Following the premise that relational aesthetics hoped to offer a countermovement against the consumerism of that era, Hill again offers a fitting example. At the documenta X (1997), she opened a fully functional second-hand store ‘in another underpass’75 as part of her series Volksboutique (1996),76 a ‘boutique’ for the people: rich people go there to buy expensive stuff. Now poor people could go to the documenta (the high-class thing) to buy poor people’s stuff, or rich people poor people’s stuff. This does, indeed, create new terrains and an ambiguous new relationality. Of course, what must be criticised here is that it still functions within the structure which it claims to protest. It might even be regarded as vulgar, making already precarious people part of a show in which they themselves are now also exhibited. Bourriaud argues that artists like Hill do not attempt to unleash a revolution of some sort, as might be said of the 1960s, but attempt to ‘inhabit the world in a better way.’77 In this way, their personas are of little importance, too, hence leading Bishop to accurately note that ‘it is often hard to identify who has made a particular piece of “relational” art,’78 which indeed is a compliment if it accomplishes the production of new relationalities. The infrastructure through which those ‘new relationalities’ are produced, however, must always be reproduced simultaneously. Apart from the infrastructure, it does also ask for a new way of engaging with arts on a theoretical level, as Downey illustrates when he notes that relational art concerns the ‘interrelation between people and the extent to which such relations […] need to be considered as an aesthetic form.’79 It is at this level that our arts hermeneutic still has to be revisited, which I will attempt to do in the articles in this series.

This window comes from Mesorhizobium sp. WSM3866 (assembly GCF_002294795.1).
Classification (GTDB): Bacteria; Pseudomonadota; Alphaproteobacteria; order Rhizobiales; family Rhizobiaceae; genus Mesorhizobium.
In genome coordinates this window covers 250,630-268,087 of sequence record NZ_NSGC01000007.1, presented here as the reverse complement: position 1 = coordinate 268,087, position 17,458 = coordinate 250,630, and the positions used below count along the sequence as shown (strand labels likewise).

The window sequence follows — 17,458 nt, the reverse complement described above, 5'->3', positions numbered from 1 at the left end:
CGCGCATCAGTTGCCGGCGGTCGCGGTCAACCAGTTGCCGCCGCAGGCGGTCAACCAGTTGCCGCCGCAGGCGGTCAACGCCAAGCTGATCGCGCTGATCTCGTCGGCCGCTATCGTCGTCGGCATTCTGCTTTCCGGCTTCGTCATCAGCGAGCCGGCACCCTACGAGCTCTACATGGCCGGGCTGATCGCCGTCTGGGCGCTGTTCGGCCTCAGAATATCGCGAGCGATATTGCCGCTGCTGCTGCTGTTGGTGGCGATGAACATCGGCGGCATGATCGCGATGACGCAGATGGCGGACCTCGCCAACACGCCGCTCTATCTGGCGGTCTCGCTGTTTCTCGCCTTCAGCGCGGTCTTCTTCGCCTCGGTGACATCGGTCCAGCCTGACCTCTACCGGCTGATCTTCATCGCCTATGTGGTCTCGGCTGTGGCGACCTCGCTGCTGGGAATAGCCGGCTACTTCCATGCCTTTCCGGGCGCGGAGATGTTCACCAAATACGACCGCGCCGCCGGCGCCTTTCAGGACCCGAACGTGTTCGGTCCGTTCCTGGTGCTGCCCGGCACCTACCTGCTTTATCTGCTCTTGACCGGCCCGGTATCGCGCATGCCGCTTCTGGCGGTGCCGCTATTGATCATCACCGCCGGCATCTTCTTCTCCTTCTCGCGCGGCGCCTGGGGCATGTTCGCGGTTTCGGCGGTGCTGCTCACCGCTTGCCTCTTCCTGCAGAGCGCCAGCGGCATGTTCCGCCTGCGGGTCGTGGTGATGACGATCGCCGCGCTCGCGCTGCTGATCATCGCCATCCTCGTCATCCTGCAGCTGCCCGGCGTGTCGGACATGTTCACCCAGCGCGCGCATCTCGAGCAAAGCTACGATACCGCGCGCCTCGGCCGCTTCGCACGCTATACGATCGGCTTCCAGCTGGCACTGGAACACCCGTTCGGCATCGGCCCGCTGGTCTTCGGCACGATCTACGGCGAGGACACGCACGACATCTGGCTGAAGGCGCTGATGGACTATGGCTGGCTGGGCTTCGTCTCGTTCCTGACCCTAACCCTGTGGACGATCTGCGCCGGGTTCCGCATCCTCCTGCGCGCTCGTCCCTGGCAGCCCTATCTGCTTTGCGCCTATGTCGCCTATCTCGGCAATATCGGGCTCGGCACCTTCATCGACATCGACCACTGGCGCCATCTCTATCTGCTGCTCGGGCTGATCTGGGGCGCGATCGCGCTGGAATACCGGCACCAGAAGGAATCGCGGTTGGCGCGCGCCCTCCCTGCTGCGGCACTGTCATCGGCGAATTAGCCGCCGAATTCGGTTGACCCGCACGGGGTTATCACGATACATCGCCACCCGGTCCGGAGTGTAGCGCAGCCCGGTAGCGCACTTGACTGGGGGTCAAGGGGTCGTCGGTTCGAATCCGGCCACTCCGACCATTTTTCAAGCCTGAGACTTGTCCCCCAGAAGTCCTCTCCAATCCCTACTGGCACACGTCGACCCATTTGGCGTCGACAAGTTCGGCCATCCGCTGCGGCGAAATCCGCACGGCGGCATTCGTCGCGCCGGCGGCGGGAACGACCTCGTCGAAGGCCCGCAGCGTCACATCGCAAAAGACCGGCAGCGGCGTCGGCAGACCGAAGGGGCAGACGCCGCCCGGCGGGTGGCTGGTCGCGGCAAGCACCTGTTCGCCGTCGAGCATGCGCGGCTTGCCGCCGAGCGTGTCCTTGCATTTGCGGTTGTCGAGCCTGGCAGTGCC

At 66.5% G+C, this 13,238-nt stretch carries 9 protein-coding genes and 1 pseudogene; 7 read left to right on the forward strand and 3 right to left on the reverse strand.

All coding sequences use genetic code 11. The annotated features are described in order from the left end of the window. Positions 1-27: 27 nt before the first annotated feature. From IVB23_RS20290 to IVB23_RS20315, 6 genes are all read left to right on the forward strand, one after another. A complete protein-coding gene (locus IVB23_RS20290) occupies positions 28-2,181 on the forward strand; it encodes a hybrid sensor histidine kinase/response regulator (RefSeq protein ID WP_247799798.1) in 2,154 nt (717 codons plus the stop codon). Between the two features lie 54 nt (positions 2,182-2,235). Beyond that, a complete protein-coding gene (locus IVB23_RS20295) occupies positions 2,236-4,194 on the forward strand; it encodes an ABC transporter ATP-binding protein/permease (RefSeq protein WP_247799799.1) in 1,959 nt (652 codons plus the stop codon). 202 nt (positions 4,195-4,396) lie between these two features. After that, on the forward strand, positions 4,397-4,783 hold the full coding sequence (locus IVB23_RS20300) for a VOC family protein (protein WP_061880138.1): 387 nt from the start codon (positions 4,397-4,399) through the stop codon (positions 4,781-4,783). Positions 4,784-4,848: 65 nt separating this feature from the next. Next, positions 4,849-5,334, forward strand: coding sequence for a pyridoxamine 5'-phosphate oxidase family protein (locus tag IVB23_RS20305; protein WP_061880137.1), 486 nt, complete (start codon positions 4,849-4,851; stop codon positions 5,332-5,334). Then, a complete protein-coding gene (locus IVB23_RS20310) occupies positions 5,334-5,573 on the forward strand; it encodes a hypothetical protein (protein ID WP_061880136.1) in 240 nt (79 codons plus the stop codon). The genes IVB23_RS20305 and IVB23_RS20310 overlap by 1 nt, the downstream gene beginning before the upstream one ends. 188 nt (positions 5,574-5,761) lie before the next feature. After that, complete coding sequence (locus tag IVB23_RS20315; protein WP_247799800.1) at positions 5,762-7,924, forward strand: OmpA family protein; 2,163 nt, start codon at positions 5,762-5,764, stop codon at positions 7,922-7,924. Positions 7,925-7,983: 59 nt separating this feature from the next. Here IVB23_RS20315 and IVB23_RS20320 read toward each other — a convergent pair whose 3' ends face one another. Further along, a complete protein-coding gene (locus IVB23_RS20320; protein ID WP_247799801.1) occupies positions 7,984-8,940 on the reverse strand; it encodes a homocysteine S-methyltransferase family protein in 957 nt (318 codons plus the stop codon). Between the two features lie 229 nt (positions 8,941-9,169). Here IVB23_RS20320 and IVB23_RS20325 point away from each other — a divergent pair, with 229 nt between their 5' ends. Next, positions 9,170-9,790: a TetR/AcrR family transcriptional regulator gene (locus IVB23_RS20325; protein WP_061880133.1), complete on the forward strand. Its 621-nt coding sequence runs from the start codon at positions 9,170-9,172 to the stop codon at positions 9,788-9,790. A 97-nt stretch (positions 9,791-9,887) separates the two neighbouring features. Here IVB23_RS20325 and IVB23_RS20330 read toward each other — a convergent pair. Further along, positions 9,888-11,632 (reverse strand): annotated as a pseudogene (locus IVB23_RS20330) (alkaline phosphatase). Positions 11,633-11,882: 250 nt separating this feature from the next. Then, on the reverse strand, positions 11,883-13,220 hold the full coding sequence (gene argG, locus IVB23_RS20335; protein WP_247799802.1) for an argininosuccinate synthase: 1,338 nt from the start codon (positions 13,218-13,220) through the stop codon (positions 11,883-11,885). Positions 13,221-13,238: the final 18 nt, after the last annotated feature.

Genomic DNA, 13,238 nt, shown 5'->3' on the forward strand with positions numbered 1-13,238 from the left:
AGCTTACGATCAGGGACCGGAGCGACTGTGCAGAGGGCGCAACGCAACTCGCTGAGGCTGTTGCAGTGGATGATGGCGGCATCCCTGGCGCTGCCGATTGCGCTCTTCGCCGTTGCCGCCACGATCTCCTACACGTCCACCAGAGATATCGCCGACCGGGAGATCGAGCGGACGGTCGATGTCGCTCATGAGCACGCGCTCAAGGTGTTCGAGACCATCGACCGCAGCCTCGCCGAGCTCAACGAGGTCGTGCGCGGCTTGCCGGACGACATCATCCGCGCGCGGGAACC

In order to understand engaged practices, the term ‘relationality’ should be elaborated. It is one of the postulates that allows for something like engaged practices to exist in general and builds on the idea that there is a connectedness to things from which the artwork cannot retract itself. The opposite is true; relationality implies that the artistic practice is formulated in such a manner that it is to intervene upon the connectedness of things, believing that the artwork has a role to play in reinventing or reshaping relationality. In this relationality, two elements are of importance that distinguish engaged art from anything else. The crux of this matter is firstly in the way in which artworks engages (i.e., actively/consciously or passively) and, secondly, with what it engages (i.e., with itself or something else), and by extension, what the intended goal of this relationality is: what is to be done.